Bull snake

The bullsnake (Pituophis catenifer sayi) is a large non-venomous colubrid snake, widespread in the central part of the United States, northern Mexico, and southwestern Saskatchewan and Alberta Canada. It is currently considered a subspecies of the gopher snake (Pituophis catenifer). The epithet sayi is in honor of zoologist Thomas Say.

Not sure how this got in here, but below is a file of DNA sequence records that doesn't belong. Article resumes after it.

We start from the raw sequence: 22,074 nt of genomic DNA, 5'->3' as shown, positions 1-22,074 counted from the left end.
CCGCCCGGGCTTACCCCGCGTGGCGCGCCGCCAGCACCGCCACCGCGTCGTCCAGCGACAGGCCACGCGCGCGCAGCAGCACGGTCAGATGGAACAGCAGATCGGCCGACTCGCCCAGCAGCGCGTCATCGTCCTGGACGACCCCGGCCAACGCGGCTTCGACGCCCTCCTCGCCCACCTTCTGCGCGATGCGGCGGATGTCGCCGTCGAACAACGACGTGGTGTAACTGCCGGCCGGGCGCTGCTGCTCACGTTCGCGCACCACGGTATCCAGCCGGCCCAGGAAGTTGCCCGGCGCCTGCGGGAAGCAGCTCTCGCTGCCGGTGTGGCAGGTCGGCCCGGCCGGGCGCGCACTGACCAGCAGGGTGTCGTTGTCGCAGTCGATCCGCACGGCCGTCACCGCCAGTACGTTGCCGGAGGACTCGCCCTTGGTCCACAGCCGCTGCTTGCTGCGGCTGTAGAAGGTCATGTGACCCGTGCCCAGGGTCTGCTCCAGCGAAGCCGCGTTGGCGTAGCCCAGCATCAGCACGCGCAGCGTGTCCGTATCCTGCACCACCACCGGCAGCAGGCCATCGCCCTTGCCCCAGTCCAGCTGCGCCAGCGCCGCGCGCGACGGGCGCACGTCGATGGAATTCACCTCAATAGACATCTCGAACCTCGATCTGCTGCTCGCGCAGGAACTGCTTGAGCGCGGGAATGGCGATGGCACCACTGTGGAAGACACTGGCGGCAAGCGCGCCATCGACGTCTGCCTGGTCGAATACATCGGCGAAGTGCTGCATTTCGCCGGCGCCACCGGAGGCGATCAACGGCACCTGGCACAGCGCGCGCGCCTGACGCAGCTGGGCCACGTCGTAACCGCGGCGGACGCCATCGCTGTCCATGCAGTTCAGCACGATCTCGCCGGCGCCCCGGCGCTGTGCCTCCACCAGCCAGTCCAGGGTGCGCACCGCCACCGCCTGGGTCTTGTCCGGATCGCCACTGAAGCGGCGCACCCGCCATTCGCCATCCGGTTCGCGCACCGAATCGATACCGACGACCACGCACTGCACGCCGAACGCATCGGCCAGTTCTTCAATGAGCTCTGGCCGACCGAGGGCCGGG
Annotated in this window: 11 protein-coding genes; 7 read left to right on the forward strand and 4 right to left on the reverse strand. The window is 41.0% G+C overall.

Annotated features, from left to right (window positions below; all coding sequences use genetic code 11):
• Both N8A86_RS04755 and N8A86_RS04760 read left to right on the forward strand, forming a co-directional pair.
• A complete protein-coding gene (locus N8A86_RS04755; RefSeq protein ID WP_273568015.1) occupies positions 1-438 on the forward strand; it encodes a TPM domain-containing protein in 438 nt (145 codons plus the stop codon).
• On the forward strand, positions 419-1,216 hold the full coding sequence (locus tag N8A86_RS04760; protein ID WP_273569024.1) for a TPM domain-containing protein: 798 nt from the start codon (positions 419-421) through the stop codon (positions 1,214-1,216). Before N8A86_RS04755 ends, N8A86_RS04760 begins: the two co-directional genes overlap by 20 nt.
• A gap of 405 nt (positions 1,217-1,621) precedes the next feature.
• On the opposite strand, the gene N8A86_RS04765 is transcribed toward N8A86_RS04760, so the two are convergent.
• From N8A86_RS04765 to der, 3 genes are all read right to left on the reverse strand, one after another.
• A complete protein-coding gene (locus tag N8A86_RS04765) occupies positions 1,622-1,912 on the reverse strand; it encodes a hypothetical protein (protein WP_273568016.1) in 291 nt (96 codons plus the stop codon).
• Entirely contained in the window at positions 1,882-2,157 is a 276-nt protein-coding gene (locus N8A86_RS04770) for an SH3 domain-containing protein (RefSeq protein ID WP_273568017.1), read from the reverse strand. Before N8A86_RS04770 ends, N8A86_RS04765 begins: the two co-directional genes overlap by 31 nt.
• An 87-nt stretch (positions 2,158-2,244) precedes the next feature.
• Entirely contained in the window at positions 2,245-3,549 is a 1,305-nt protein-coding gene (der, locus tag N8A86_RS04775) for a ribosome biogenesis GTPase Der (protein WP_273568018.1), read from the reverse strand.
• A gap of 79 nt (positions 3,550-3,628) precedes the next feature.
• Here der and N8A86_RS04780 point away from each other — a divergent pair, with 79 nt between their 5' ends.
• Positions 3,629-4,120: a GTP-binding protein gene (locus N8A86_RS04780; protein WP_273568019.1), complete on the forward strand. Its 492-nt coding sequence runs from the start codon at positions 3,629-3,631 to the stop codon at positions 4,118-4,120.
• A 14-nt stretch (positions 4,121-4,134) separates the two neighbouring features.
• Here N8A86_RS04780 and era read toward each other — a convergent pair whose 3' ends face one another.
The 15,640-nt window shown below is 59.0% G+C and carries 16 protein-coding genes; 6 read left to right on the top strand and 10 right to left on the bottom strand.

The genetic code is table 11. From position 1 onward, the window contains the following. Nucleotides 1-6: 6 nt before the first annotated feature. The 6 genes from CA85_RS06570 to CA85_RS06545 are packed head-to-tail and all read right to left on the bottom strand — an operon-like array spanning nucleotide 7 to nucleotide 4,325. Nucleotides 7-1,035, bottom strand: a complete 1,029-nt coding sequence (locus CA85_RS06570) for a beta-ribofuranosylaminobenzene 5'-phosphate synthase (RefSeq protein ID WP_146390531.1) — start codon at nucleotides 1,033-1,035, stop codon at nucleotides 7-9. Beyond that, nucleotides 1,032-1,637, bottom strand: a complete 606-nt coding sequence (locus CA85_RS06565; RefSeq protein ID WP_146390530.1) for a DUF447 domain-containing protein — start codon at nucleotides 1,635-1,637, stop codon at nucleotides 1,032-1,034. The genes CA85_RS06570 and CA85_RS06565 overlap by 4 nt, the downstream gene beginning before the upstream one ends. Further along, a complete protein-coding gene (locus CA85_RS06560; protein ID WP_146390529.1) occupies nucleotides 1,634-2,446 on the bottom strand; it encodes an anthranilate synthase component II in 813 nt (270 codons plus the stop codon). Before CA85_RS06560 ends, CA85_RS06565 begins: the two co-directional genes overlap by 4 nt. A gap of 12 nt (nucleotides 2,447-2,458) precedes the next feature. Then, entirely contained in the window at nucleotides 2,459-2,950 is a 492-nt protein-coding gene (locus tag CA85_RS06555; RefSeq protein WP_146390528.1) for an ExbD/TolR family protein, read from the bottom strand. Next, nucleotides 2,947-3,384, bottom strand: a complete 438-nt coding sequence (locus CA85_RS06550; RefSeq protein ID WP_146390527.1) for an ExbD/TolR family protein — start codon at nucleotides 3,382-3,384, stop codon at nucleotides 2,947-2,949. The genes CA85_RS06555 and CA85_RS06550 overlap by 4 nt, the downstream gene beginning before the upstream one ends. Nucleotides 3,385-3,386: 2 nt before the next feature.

Bullsnakes average about 6 feet (1.8 m) in length, and specimens of up to 8 feet 4 inches (2.5 m) have been recorded. Adult specimens have been weighed from 1–3.6 kg (2.2–7.9 lb), though the heaviest known specimens can attain 4.5 kg (9.9 lb). This makes the bullsnake among the largest snakes native to the United States, although it is generally not as long as indigo snakes nor as heavy or as large in diameter as rattlesnakes. They are usually yellow in color, with brown, black or sometimes reddish colored blotching. The blotching pattern is as follows: large blotches on top, three sets of spots on the sides, and bands of black on the tail. Many color variations have been found, including albinos and white varieties. A scale count is required to distinguish juvenile bullsnakes from juvenile gopher snakes.